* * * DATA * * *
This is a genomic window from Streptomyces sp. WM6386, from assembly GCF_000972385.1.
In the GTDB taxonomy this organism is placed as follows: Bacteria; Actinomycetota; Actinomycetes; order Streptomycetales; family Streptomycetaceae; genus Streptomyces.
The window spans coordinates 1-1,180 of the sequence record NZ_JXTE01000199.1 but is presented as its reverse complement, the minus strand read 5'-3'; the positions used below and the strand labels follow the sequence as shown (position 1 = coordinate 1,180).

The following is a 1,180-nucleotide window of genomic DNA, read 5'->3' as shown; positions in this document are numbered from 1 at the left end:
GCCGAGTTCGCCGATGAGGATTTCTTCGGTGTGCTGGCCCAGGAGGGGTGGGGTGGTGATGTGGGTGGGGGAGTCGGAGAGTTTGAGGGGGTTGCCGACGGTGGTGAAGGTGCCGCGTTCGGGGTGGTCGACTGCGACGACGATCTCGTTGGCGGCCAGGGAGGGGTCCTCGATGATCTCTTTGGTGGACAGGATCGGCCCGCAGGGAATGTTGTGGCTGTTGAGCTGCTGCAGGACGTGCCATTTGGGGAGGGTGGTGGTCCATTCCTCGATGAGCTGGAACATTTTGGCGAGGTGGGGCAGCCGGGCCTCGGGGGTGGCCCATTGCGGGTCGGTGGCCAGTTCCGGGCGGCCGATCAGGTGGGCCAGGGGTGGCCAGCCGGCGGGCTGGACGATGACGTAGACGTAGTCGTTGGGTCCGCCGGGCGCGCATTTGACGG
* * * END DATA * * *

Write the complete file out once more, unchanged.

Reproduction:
This is a genomic window from Streptomyces sp. WM6386, from assembly GCF_000972385.1.
In the GTDB taxonomy this organism is placed as follows: Bacteria; Actinomycetota; Actinomycetes; order Streptomycetales; family Streptomycetaceae; genus Streptomyces.
The window spans coordinates 1-1,180 of the sequence record NZ_JXTE01000199.1 but is presented as its reverse complement, the minus strand read 5'-3'; the positions used below and the strand labels follow the sequence as shown (position 1 = coordinate 1,180).

The following is a 1,180-nucleotide window of genomic DNA, read 5'->3' as shown; positions in this document are numbered from 1 at the left end:
GCCGAGTTCGCCGATGAGGATTTCTTCGGTGTGCTGGCCCAGGAGGGGTGGGGTGGTGATGTGGGTGGGGGAGTCGGAGAGTTTGAGGGGGTTGCCGACGGTGGTGAAGGTGCCGCGTTCGGGGTGGTCGACTGCGACGACGATCTCGTTGGCGGCCAGGGAGGGGTCCTCGATGATCTCTTTGGTGGACAGGATCGGCCCGCAGGGAATGTTGTGGCTGTTGAGCTGCTGCAGGACGTGCCATTTGGGGAGGGTGGTGGTCCATTCCTCGATGAGCTGGAACATTTTGGCGAGGTGGGGCAGCCGGGCCTCGGGGGTGGCCCATTGCGGGTCGGTGGCCAGTTCCGGGCGGCCGATCAGGTGGGCCAGGGGTGGCCAGCCGGCGGGCTGGACGATGACGTAGACGTAGTCGTTGGGTCCGCCGGGCGCGCATTTGACGG